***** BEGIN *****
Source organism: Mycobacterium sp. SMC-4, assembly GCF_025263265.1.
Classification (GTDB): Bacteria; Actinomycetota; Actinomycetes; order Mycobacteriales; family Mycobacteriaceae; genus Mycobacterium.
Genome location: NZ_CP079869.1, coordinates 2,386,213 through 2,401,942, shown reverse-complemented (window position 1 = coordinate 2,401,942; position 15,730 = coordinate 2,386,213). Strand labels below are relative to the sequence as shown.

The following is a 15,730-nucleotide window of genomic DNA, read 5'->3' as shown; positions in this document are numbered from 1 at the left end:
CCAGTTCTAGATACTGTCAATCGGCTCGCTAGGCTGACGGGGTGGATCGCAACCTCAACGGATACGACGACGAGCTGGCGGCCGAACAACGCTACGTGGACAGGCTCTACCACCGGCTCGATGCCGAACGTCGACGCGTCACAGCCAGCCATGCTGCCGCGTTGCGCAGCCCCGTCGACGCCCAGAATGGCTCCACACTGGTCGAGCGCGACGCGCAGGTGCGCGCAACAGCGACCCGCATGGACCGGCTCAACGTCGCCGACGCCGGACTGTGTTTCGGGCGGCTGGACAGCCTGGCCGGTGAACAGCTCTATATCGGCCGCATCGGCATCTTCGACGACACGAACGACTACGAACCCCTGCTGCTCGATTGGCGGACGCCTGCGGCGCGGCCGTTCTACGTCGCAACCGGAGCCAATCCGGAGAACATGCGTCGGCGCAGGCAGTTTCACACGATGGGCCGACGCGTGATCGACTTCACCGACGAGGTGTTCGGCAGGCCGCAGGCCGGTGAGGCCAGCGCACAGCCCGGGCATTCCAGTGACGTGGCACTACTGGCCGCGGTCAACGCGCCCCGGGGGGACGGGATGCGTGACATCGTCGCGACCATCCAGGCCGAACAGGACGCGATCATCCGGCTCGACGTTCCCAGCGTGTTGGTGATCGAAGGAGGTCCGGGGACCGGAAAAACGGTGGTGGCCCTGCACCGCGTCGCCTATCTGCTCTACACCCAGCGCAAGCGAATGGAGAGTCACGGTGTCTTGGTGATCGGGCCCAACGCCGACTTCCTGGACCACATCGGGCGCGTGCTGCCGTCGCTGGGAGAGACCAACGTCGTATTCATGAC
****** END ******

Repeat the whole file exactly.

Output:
Source organism: Mycobacterium sp. SMC-4, assembly GCF_025263265.1.
Classification (GTDB): Bacteria; Actinomycetota; Actinomycetes; order Mycobacteriales; family Mycobacteriaceae; genus Mycobacterium.
Genome location: NZ_CP079869.1, coordinates 2,386,213 through 2,401,942, shown reverse-complemented (window position 1 = coordinate 2,401,942; position 15,730 = coordinate 2,386,213). Strand labels below are relative to the sequence as shown.

The following is a 15,730-nucleotide window of genomic DNA, read 5'->3' as shown; positions in this document are numbered from 1 at the left end:
CCAGTTCTAGATACTGTCAATCGGCTCGCTAGGCTGACGGGGTGGATCGCAACCTCAACGGATACGACGACGAGCTGGCGGCCGAACAACGCTACGTGGACAGGCTCTACCACCGGCTCGATGCCGAACGTCGACGCGTCACAGCCAGCCATGCTGCCGCGTTGCGCAGCCCCGTCGACGCCCAGAATGGCTCCACACTGGTCGAGCGCGACGCGCAGGTGCGCGCAACAGCGACCCGCATGGACCGGCTCAACGTCGCCGACGCCGGACTGTGTTTCGGGCGGCTGGACAGCCTGGCCGGTGAACAGCTCTATATCGGCCGCATCGGCATCTTCGACGACACGAACGACTACGAACCCCTGCTGCTCGATTGGCGGACGCCTGCGGCGCGGCCGTTCTACGTCGCAACCGGAGCCAATCCGGAGAACATGCGTCGGCGCAGGCAGTTTCACACGATGGGCCGACGCGTGATCGACTTCACCGACGAGGTGTTCGGCAGGCCGCAGGCCGGTGAGGCCAGCGCACAGCCCGGGCATTCCAGTGACGTGGCACTACTGGCCGCGGTCAACGCGCCCCGGGGGGACGGGATGCGTGACATCGTCGCGACCATCCAGGCCGAACAGGACGCGATCATCCGGCTCGACGTTCCCAGCGTGTTGGTGATCGAAGGAGGTCCGGGGACCGGAAAAACGGTGGTGGCCCTGCACCGCGTCGCCTATCTGCTCTACACCCAGCGCAAGCGAATGGAGAGTCACGGTGTCTTGGTGATCGGGCCCAACGCCGACTTCCTGGACCACATCGGGCGCGTGCTGCCGTCGCTGGGAGAGACCAACGTCGTATTCATGAC